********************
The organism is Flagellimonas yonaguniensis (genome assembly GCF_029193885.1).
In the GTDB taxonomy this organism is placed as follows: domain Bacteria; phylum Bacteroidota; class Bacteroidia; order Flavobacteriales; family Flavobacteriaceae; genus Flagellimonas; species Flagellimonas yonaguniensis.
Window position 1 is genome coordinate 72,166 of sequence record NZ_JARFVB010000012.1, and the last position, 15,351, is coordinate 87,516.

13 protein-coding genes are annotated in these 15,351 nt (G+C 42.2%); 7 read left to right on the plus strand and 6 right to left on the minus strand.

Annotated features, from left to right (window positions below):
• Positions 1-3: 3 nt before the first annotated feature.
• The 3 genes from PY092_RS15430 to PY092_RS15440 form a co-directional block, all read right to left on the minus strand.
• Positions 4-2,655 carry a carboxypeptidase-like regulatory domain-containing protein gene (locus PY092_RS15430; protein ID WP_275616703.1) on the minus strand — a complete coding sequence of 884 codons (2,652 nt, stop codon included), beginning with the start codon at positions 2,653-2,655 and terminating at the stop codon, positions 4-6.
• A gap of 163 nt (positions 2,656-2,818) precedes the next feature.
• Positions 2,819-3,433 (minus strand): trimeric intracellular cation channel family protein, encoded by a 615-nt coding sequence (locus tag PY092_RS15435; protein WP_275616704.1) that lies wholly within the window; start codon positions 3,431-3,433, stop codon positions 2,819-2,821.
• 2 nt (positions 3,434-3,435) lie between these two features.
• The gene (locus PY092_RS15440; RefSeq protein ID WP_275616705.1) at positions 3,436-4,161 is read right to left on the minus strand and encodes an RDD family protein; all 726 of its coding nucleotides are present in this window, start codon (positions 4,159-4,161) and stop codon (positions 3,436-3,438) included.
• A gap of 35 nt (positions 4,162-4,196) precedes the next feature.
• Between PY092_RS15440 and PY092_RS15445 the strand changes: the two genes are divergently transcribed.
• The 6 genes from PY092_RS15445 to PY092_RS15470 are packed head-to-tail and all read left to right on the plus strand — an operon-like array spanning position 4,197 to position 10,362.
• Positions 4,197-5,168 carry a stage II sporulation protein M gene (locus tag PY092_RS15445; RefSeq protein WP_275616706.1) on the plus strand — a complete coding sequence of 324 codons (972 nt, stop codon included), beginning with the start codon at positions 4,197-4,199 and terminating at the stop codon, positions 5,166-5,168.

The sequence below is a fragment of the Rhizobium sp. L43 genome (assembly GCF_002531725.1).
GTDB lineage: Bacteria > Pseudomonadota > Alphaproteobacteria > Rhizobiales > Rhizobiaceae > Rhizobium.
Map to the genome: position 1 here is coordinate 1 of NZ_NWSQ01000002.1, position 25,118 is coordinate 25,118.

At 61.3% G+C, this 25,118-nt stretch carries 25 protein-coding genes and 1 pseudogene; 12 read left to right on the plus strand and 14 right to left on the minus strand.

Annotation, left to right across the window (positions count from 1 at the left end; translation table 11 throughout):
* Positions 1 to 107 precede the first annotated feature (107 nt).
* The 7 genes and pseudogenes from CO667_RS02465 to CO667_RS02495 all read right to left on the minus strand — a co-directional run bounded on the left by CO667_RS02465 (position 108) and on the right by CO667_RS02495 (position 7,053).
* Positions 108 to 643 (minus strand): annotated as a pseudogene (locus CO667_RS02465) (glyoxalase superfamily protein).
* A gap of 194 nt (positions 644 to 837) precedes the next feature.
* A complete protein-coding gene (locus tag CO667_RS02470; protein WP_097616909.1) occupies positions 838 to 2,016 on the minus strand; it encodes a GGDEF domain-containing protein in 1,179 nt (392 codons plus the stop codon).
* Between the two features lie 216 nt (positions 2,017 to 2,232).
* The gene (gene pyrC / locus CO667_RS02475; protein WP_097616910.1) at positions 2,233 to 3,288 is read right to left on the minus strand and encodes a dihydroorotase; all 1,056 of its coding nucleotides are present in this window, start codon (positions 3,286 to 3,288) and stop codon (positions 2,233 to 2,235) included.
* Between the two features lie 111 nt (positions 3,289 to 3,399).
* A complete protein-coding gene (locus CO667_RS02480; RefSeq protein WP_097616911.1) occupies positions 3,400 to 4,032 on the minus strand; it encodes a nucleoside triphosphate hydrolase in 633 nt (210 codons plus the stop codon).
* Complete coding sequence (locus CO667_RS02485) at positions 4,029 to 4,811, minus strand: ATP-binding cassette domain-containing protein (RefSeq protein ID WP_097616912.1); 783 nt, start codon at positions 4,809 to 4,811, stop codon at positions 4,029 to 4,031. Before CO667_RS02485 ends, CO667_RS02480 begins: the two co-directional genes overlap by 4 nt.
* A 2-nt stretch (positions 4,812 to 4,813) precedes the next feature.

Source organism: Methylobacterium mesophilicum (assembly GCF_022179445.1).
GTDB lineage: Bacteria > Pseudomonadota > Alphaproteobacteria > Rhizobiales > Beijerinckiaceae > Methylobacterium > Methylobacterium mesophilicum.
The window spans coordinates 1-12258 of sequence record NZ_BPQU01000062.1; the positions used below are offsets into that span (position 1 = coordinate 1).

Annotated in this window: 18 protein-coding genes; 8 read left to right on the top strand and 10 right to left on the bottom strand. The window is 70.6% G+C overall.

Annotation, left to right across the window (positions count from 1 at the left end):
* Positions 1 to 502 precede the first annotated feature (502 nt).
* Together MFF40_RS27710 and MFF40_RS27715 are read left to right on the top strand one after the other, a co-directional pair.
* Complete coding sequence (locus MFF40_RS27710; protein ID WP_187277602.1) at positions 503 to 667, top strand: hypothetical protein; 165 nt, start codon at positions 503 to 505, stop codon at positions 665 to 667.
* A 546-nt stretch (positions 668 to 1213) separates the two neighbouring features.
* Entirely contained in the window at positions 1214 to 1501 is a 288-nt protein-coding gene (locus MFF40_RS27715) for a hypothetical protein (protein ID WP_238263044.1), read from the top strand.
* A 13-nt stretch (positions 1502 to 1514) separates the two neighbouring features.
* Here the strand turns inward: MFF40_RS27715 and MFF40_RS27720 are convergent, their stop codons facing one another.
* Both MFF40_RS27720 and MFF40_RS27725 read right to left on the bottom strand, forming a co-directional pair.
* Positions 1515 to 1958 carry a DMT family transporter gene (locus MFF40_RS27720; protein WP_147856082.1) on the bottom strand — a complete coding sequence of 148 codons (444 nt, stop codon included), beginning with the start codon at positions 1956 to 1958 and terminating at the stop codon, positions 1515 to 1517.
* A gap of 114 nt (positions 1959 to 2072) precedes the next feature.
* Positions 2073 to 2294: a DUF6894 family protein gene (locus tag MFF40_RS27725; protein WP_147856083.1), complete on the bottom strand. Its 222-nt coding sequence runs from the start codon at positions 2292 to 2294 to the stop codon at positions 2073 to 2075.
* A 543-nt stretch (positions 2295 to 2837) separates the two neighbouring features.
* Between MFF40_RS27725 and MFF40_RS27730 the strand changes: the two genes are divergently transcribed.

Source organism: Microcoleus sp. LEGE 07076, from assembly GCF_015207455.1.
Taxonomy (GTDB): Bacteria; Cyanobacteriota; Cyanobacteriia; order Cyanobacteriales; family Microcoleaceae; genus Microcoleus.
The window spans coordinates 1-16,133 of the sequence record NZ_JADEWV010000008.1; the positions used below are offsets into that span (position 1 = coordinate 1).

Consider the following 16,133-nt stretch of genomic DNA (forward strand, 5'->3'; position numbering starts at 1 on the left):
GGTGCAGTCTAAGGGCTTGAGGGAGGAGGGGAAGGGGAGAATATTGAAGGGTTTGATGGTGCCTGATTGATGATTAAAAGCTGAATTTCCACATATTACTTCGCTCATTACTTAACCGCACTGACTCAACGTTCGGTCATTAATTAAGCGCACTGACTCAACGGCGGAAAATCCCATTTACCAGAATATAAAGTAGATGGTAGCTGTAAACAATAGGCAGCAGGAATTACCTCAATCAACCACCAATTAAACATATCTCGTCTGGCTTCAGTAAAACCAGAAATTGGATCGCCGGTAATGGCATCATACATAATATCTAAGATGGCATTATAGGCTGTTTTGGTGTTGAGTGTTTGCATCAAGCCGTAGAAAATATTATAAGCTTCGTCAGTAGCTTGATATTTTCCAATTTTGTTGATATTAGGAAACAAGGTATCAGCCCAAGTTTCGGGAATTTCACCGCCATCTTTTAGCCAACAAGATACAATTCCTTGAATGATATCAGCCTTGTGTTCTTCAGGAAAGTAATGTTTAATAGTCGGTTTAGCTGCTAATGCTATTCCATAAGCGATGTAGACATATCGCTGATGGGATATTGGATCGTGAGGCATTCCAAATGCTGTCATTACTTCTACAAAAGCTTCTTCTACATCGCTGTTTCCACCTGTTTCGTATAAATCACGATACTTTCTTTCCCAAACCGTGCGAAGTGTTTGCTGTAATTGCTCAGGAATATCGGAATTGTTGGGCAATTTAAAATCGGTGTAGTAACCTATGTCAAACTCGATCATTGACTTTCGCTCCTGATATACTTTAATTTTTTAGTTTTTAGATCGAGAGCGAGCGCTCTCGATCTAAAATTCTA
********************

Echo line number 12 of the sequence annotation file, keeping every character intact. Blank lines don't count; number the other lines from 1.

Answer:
• The gene (locus PY092_RS15440; RefSeq protein ID WP_275616705.1) at positions 3,436-4,161 is read right to left on the minus strand and encodes an RDD family protein; all 726 of its coding nucleotides are present in this window, start codon (positions 4,159-4,161) and stop codon (positions 3,436-3,438) included.